Originally from Dexter, Michigan, Kate Brindle has been performing stand-up comedy for over 10 years. She advanced in the California’s Funniest Female Contest, and was featured in the Oddball Comedy Festival, LaughFest Best of the Midwest, and International Great Plains Comedy Festival. She’s also opened for Louie Anderson, Dave Attell, Bill Burr, Kevin Nealon, Kevin Pollak, and Sarah Silverman.
1. How do you describe your comedy?
I would describe my comedy as silly, sarcastic, and observational. I make fun of everyday sort of things, and I joke about my family quite a bit, too.
2. How did you get started in comedy?
I like to challenge myself, so I often find myself doing things that scare the living crap out of me (although I’ve yet to skydive). Stand-up comedy was one of those things. I figured I would do five minutes at an open mic, and after throwing up from nerves, check it off my bucket list. I never imagined I’d get hooked, but that’s exactly what happened.
3. Who are some of your comedic influences?
My favorite comic of all-time is Ellen DeGeneres. I remember watching her stand-up as a child in the 80s, and I continue to laugh and be inspired by her. She has the ability to make any topic relatable and hands-on to the audience. She brings people together, and I love how silly she is. My other comedic influences are road comics who I’ve worked with over the years. They might not necessarily be famous, but they’re hilarious. And I admire anyone who is willing to drive halfway across the country to tell jokes because they love it!
4. You just graduated from law school. Congratulations! How do you balance a legal career and comedy?
Thank you! Balancing the two has not been easy, especially when I was still in school. I remember many times driving to gigs while simultaneously listening to lectures in my car (and taking notes on top of my steering wheel).
Animal rights/welfare is one of my other passions in life, so I plan to get a job where I can work to secure greater legal protections for animals (fingers crossed!). But, I love stand-up so much, and I can’t ever imagine my life without it. So, I’m sure there will still be times where I’m driving back from gigs at 4 a.m. so I can make it to my “day job” at 9 a.m. I’m just hoping the rest of my career will no longer involve taking notes on the steering wheel.
5. You pride yourself on not covering stereotypically “female” topics in your act. Can you talk about that?
Sure. I am very much a feminist (and I actually studied women’s and gender studies in graduate school), but I think that comedy should touch upon experiences we can all relate to. I don’t see the point in any comedian bashing either men or women (or any group of people, for that matter). I’d much rather discuss topics that can connect the audience. There’s far too much in the world to make fun of without having to resort to relying on stereotypes.
6. You describe yourself as a “passionate activist.” What are some of the issues that you are involved with? How does this affect your comedy?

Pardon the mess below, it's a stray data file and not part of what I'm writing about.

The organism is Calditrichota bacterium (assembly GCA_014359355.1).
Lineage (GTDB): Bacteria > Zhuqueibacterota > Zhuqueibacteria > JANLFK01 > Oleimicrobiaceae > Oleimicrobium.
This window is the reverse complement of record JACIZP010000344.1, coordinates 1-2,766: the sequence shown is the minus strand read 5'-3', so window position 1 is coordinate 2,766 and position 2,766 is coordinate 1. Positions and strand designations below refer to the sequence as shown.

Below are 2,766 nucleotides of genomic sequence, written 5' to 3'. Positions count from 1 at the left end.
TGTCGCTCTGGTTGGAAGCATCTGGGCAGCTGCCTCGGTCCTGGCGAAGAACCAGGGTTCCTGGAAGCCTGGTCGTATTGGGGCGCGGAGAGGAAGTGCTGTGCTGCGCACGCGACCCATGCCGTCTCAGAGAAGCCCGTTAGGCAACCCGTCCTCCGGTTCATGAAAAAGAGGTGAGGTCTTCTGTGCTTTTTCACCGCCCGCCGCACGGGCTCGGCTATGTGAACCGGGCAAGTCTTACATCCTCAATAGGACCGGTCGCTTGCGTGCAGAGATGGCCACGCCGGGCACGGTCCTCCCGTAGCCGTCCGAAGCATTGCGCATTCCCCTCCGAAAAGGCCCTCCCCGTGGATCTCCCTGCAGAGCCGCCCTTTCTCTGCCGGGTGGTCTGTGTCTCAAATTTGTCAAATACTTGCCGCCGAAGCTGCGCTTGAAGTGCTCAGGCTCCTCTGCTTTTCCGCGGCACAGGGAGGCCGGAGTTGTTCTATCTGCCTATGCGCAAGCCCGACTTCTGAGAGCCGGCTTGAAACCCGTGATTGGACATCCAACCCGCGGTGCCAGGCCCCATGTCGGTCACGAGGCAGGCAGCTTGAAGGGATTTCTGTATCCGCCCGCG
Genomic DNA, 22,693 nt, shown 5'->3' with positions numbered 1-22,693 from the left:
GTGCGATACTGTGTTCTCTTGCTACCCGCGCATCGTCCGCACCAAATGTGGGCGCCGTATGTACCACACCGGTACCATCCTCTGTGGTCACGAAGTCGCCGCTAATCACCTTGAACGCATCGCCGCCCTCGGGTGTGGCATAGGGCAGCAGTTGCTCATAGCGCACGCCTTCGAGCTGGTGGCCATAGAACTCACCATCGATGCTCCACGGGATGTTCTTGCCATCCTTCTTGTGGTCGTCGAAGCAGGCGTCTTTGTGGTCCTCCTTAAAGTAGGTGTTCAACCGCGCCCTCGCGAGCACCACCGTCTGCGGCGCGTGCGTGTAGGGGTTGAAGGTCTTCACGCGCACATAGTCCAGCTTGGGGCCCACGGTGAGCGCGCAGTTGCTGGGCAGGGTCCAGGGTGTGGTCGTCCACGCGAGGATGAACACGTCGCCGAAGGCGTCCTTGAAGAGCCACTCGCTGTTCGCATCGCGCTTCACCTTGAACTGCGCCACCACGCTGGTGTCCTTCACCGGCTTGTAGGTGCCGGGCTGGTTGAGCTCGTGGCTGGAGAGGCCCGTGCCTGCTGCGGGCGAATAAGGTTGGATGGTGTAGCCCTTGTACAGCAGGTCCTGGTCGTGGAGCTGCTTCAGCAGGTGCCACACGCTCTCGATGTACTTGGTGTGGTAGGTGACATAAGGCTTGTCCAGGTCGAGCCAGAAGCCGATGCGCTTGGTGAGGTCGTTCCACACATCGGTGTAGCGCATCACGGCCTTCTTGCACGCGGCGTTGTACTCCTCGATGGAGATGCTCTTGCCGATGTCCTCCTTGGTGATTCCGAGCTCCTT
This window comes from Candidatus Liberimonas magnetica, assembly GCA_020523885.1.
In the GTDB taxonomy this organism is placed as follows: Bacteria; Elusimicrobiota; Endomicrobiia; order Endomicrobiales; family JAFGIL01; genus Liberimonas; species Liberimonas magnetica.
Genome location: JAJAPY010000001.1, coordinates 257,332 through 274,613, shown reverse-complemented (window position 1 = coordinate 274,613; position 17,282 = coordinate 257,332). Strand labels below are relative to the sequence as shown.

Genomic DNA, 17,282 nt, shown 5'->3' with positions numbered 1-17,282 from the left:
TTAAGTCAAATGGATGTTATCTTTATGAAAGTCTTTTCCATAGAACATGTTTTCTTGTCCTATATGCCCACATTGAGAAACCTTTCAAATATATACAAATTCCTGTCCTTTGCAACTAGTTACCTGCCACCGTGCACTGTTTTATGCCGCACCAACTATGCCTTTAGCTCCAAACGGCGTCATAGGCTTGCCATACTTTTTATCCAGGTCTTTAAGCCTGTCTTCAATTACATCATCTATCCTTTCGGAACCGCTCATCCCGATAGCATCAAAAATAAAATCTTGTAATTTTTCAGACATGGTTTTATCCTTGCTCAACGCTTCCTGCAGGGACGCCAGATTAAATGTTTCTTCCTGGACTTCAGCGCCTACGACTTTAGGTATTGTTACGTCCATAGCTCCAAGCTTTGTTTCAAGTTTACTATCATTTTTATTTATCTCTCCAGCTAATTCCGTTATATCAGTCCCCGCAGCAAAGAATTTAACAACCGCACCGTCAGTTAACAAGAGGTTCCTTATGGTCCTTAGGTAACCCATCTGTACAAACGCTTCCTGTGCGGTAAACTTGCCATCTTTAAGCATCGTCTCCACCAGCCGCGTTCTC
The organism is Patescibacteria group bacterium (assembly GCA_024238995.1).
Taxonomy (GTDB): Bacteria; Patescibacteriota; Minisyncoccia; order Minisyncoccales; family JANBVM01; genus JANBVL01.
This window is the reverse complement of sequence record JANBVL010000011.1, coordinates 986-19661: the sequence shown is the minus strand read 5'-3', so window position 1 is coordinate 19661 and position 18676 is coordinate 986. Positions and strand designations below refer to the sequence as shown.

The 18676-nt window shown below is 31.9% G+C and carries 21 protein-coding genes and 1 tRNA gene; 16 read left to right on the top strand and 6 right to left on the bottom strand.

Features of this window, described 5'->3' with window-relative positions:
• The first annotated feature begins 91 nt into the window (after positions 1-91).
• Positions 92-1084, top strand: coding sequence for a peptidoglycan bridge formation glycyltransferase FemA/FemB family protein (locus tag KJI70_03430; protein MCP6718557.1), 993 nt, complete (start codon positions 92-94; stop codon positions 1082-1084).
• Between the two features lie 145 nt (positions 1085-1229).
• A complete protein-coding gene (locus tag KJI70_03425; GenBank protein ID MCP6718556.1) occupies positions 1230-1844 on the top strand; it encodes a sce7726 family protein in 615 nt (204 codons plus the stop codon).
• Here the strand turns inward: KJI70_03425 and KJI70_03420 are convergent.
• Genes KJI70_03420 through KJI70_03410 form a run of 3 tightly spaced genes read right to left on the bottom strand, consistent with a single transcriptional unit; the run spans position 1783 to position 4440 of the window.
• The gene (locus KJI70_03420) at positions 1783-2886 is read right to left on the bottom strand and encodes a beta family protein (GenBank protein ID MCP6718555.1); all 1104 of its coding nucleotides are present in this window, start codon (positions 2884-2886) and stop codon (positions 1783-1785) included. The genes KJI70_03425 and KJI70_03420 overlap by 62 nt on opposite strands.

I am very interested in drawing connections and forming alliances across various political and social justice issues. I am interested in human rights, animal rights, environmental and economic justice, and I have been personally involved with those movements. I am currently very active in the animal protection movement, and I serve on the board of directors of Attorneys for Animals.
My involvement in activism affects my comedy because it provides an outlet for me to laugh and not be so serious. Being involved in social movements makes us confront a lot of injustice, which can get extremely frustrating and depressing. For me, being inundated with stories of animal abuse, racism, sexism, homophobia and the like makes me need an escape. So, I think comedy provides that.
7. There seem to be far more aspiring male comedians than female comedians in the Detroit scene. Why do you think that is? What advice would you give to up-and-coming female comics?
Oh man, I could go on about this one for a long time (and I actually researched and gave a presentation about this topic when I was in graduate school). I think it has a lot to do with the way girls and boys are raised, and in society in general, humor seems to be more valued in boys whereas beauty seems to be more valued in girls. I also think the road presents some unique challenges for women, such as driving home late at night from gigs and staying in comedy condos with guys you’ve never met. I feel like those can often act as a deterrent for female comedians.
While it’s been great to see more women performing in Michigan than when I started, we still need more. So, as far as advice goes, I would say to stick to it! Keep hitting the open mics, keep getting stage time, and keep on doing what you love!
8. What projects are you currently working on?
I have some great roadtrips planned. I am renting a car and driving around Iceland for a week, and I’m going to try to see if they have an open mic I could hit up. After that, I’ve got some gigs around Vegas, and I’m excited about those! My plan is to write more, make some travel videos of my upcoming trips, oh, and study for the bar exam!
[display-posts category=”interviews” posts_per_page=”5″ exclude_current=”true” orderby=”rand”]